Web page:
I have to admit to a bit of private hilarity at the multiple accusations that I couldn't possibly have read Jon Chait's book because a mere thirty six hours before I posted my review of it, I complained of not having a copy. I hadn't realized that so many people considered reading a 250-page book, set in the EZ Reader Xtra Large typeface popular among political polemics, such a heroic feat. I'm sorry to disappoint, but shortly after that post, I borrowed a copy from my colleague Matt Yglesias, then sat down and read the book.

At any rate, in order to clear any lingering doubts that I am incapable of finding passages to critique unless some smarter guy such as Will Wilkinson discovers them for me, let me offer one of my early favorites:

Next, conservatives insist that tax revenues actually did rise under Reagan. And in a literal sense this is true: as the Wall Street Journal editorial page writer and supply-side propagandist Stephen Moore triumphantly declared: "From 1982 to 1989 income tax receipts climbed from $298 billion to $446 billion -- a 50 percent increase." But this is like saying that your policy of feeding your children nothing but marshmallows for six months has been proven correct and healthful because your children have continued to grow. It's a meaningless measure. In any growing economy, tax revenues will tend to rise in nominal dollars -- from inflation alone, if nothing else. The more accurage measure of revenue growth is as a percentage of the economy, and by that count revenues dropped under Reagan. [Emphasis mine]

This is where the book totally went off the rails for me--on page 34, for those following along at home. This is a huh? moment so profound that one really doesn't know where to look. This passage seems to indicate that Jonathan Chait has completely failed to understand the supply side arguments that he is trying to take apart. It's hard to comprehend how he could make such an error, for the supply side argument just isn't that sophisticated. Learning to tie your shoes is considerably harder and more time consuming.

The whole point of the supply side argument is that if you lower the fraction of the economy that the government consumes, you will spur economic growth, which will raise the absolute amount of revenues that the government collects, allowing them to do more spending with lower marginal tax rates. It is definitionally true that under supply side policies, tax revenues will fall as a share of GDP. Saying "tax revenues grew in absolute terms, but fell as a share of GDP" is not a rebuttal of the supply-siders; it's support. Yet Mr Chait seems blissfully unaware of this. He has not only scored an own-goal; he is doing a victory dance in his side's end-zone.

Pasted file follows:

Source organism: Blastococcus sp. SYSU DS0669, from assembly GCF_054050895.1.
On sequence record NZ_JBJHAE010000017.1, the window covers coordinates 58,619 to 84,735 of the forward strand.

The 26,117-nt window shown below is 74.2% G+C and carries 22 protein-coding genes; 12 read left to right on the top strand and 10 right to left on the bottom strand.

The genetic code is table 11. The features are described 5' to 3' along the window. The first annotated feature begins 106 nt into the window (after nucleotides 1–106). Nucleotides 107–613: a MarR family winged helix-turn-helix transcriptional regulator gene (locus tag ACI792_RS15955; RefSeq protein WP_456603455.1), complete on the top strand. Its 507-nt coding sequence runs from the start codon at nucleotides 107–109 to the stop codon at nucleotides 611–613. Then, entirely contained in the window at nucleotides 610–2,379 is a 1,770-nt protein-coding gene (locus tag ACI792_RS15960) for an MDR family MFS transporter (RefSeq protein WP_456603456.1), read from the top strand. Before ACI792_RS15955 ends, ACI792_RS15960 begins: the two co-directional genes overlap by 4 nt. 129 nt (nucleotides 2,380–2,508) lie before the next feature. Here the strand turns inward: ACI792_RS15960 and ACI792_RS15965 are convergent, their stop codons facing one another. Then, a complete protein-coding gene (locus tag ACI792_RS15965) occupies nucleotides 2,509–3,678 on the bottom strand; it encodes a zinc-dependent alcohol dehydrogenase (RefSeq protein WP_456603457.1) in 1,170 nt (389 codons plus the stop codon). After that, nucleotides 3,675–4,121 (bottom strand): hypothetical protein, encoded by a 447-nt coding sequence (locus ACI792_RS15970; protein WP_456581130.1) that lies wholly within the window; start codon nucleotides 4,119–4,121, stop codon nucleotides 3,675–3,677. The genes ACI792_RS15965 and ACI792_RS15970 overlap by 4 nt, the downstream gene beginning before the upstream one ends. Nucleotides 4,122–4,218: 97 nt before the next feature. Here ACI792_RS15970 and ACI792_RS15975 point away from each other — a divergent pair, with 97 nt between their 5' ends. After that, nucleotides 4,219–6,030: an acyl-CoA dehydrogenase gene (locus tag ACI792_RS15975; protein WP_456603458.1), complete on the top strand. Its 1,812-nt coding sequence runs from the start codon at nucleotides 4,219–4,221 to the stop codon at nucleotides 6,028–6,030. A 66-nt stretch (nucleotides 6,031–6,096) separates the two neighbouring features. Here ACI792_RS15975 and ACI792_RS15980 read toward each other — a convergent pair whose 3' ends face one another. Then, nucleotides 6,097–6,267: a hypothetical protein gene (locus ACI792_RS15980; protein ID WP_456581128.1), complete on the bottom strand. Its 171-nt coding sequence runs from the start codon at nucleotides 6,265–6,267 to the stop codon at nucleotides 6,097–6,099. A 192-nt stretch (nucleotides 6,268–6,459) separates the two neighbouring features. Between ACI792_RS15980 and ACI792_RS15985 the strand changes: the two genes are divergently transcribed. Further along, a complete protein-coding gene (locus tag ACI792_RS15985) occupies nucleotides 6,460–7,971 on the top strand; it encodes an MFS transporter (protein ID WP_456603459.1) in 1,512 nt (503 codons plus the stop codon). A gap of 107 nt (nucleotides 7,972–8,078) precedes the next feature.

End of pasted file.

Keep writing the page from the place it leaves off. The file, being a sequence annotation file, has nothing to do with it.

To be sure, what Mr Chait is trying to say is correct: the Reagan tax cuts did not increase revenues in the way that Stephen Moore is claiming. In the first place, there was a little bit of inflation between 1982 and 1989; the 1989 equivalent of $298 billion was about $382 billion, meaning that most of that growth in tax revenues came from the falling purchasing power of each individual dollar. The rest could be accounted for by even relatively meager economic growth rates of the 1970's. And even if that weren't the case, it conveniently ignores the rather large tax hikes and base broadening that took place later in Reagan's term. Finally, to the extent that growth did improve, deregulation, falling oil prices, tax simplification, and better monetary policy all seem like better conservative explanations of the change than do the rather ephemeral tax cuts.

With all that armor at his disposal, I am mystified by Mr Chait's decision to borrow a simplistic argument from other liberal/conservative arguments about taxes, and employ it where it is not merely inappropriate, but actively counterproductive. It's not as if arguments against tax cuts are all just interchangeable parts. The good arguments tend to be somewhat theory specific, not general panaceas against the bad vapors of tax cuttery. It's particularly unfortunate that he should be so indiscriminate in a book that is supposed to take on the broad-spectrum economic snake oil sold by the hard-core supply siders.